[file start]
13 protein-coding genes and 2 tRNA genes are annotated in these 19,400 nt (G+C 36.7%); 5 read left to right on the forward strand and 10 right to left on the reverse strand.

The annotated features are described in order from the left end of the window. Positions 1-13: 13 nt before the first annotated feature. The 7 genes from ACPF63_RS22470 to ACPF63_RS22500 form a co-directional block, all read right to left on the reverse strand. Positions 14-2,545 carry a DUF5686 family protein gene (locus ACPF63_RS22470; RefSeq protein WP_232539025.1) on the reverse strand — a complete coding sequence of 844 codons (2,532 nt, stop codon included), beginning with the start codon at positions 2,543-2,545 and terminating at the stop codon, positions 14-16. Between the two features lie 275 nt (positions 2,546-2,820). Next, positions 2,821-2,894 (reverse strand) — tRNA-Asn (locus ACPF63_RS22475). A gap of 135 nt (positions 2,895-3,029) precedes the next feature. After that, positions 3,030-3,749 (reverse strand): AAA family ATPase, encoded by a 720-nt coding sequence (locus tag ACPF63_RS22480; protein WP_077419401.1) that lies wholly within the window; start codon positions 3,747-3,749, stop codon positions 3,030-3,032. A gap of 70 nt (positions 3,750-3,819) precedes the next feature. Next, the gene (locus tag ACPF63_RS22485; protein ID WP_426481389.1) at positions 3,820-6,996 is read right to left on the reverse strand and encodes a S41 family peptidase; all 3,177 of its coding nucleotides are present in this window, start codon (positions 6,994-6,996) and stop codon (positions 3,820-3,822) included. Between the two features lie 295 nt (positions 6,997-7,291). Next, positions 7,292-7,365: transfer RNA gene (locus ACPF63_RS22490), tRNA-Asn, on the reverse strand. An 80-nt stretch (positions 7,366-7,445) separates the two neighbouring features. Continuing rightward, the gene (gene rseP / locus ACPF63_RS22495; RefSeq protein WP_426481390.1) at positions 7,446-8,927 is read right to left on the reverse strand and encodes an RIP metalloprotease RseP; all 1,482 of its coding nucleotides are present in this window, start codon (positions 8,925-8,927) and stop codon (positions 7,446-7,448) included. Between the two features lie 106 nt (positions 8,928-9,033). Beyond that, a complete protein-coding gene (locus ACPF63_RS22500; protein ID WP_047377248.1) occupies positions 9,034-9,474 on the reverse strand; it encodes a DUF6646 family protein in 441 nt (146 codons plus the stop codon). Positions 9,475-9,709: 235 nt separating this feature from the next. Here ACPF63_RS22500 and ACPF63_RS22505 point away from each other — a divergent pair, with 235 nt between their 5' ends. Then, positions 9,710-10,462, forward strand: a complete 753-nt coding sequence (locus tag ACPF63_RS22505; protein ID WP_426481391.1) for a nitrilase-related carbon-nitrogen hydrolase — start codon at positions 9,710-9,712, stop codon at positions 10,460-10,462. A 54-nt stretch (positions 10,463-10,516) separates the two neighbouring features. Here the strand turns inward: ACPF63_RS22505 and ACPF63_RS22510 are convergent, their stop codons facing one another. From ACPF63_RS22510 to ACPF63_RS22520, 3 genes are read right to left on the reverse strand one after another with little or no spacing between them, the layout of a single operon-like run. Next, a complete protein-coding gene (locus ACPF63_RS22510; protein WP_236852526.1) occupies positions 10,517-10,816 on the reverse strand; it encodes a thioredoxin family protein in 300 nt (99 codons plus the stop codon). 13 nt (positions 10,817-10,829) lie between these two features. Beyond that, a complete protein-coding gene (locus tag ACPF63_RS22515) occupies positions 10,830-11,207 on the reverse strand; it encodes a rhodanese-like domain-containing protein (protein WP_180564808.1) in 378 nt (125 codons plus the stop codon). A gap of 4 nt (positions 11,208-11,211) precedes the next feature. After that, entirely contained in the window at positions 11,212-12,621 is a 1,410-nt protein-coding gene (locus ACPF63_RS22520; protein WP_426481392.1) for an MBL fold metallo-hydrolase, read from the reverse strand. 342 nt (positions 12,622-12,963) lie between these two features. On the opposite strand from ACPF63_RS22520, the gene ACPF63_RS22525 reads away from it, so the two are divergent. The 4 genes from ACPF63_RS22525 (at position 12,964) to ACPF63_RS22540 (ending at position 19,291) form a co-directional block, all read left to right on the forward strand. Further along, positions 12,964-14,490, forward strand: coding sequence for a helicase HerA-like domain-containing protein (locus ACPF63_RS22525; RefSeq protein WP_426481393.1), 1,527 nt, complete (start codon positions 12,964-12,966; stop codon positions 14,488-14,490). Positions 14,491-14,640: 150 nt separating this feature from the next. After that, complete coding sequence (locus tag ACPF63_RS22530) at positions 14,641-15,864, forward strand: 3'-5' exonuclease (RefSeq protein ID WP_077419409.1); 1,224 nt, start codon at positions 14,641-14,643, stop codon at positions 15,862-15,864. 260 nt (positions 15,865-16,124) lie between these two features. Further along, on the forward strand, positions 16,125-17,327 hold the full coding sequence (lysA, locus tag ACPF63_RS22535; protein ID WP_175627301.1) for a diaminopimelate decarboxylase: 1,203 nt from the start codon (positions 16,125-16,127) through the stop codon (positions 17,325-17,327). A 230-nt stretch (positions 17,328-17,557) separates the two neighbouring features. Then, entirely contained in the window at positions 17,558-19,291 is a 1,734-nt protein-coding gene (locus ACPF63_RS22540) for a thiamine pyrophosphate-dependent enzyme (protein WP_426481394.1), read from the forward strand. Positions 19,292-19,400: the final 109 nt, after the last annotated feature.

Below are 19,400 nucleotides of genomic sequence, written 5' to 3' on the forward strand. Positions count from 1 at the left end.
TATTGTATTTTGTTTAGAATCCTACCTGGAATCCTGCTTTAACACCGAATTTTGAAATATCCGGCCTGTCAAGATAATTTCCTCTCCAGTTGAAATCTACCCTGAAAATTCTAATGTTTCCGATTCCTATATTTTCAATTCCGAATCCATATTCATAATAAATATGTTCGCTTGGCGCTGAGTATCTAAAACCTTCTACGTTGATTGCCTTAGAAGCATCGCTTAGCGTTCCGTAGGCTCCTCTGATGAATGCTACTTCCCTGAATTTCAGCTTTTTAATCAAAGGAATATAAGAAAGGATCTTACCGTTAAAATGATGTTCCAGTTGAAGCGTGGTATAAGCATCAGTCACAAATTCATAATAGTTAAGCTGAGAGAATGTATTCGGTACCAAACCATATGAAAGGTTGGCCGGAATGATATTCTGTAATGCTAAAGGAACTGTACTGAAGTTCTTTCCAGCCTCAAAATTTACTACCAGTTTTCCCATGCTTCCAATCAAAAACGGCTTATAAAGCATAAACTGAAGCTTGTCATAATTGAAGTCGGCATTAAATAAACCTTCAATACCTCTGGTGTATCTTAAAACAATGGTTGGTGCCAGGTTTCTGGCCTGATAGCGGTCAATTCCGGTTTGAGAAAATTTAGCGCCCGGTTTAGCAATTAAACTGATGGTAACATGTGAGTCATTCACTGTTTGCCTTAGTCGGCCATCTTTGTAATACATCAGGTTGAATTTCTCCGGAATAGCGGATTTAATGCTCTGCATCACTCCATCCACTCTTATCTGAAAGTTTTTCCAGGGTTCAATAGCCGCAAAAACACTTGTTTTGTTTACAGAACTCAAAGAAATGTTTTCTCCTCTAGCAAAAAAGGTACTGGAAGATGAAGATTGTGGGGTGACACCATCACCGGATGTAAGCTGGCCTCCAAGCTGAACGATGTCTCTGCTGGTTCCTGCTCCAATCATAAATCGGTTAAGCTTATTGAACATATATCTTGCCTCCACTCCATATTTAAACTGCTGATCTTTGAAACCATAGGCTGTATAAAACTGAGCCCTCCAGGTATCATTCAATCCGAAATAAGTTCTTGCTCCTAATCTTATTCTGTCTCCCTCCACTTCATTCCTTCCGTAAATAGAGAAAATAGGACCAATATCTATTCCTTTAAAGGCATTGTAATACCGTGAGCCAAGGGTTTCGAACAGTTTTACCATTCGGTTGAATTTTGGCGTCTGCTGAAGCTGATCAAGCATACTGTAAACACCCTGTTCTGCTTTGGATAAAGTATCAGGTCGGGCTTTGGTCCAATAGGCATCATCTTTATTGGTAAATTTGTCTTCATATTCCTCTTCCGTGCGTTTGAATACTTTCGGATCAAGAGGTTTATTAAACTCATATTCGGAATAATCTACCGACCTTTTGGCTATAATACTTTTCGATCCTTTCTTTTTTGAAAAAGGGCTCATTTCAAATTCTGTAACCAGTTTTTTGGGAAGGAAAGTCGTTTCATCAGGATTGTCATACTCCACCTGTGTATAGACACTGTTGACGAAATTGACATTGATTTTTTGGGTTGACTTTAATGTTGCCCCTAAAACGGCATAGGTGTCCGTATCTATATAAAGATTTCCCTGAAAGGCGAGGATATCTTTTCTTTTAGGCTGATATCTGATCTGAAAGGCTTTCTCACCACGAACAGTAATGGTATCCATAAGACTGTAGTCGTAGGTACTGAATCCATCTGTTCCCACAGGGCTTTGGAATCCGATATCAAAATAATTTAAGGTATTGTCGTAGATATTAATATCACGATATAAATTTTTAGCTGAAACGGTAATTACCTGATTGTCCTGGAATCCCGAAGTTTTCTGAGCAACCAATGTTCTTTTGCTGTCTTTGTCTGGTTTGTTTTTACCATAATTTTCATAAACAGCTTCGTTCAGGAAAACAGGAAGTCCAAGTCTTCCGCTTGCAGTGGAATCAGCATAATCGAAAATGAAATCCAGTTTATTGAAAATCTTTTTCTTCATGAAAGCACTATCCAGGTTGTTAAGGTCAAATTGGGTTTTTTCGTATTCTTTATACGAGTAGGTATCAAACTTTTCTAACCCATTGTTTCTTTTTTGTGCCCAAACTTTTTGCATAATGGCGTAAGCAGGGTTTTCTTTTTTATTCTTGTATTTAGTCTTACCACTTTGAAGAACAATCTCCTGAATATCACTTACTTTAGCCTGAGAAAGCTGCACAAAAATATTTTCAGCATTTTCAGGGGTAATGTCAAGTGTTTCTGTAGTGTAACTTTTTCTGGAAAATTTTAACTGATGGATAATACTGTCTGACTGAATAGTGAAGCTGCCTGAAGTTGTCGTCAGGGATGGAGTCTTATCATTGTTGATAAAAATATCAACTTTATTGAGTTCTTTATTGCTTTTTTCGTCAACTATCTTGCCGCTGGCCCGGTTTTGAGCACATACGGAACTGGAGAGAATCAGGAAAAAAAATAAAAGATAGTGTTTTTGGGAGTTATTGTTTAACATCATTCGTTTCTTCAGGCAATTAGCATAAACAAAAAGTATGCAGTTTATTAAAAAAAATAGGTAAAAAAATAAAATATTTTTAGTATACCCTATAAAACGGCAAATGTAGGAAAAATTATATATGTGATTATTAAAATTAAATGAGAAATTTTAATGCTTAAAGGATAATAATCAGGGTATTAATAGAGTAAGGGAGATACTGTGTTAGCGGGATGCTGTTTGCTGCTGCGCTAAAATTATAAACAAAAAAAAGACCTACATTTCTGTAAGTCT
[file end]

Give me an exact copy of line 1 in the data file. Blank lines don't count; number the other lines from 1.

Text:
13 protein-coding genes and 2 tRNA genes are annotated in these 19,400 nt (G+C 36.7%); 5 read left to right on the forward strand and 10 right to left on the reverse strand.